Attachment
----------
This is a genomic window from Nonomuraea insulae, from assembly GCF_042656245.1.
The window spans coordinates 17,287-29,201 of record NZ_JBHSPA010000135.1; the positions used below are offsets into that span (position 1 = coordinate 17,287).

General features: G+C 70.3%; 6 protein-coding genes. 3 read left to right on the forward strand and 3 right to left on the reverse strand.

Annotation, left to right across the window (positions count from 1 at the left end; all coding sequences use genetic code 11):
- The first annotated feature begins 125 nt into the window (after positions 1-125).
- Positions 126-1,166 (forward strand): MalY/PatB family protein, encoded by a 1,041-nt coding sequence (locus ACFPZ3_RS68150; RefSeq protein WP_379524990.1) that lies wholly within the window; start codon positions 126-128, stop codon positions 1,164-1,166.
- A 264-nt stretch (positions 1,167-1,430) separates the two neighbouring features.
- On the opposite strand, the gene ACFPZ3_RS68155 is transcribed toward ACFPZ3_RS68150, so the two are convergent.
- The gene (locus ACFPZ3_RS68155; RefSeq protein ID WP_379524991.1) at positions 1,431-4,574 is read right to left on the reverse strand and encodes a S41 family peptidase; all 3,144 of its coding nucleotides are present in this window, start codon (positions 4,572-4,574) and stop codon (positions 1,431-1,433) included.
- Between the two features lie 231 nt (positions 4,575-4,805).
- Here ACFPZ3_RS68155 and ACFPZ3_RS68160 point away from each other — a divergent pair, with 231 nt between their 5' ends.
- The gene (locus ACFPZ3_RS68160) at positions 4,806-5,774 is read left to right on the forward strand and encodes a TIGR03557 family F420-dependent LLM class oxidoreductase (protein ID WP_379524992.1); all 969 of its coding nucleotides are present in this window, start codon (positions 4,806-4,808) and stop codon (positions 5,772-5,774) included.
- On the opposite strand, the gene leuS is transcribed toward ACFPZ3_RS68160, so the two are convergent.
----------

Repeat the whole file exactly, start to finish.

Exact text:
This is a genomic window from Nonomuraea insulae, from assembly GCF_042656245.1.
The window spans coordinates 17,287-29,201 of record NZ_JBHSPA010000135.1; the positions used below are offsets into that span (position 1 = coordinate 17,287).

General features: G+C 70.3%; 6 protein-coding genes. 3 read left to right on the forward strand and 3 right to left on the reverse strand.

Annotation, left to right across the window (positions count from 1 at the left end; all coding sequences use genetic code 11):
- The first annotated feature begins 125 nt into the window (after positions 1-125).
- Positions 126-1,166 (forward strand): MalY/PatB family protein, encoded by a 1,041-nt coding sequence (locus ACFPZ3_RS68150; RefSeq protein WP_379524990.1) that lies wholly within the window; start codon positions 126-128, stop codon positions 1,164-1,166.
- A 264-nt stretch (positions 1,167-1,430) separates the two neighbouring features.
- On the opposite strand, the gene ACFPZ3_RS68155 is transcribed toward ACFPZ3_RS68150, so the two are convergent.
- The gene (locus ACFPZ3_RS68155; RefSeq protein ID WP_379524991.1) at positions 1,431-4,574 is read right to left on the reverse strand and encodes a S41 family peptidase; all 3,144 of its coding nucleotides are present in this window, start codon (positions 4,572-4,574) and stop codon (positions 1,431-1,433) included.
- Between the two features lie 231 nt (positions 4,575-4,805).
- Here ACFPZ3_RS68155 and ACFPZ3_RS68160 point away from each other — a divergent pair, with 231 nt between their 5' ends.
- The gene (locus ACFPZ3_RS68160) at positions 4,806-5,774 is read left to right on the forward strand and encodes a TIGR03557 family F420-dependent LLM class oxidoreductase (protein ID WP_379524992.1); all 969 of its coding nucleotides are present in this window, start codon (positions 4,806-4,808) and stop codon (positions 5,772-5,774) included.
- On the opposite strand, the gene leuS is transcribed toward ACFPZ3_RS68160, so the two are convergent.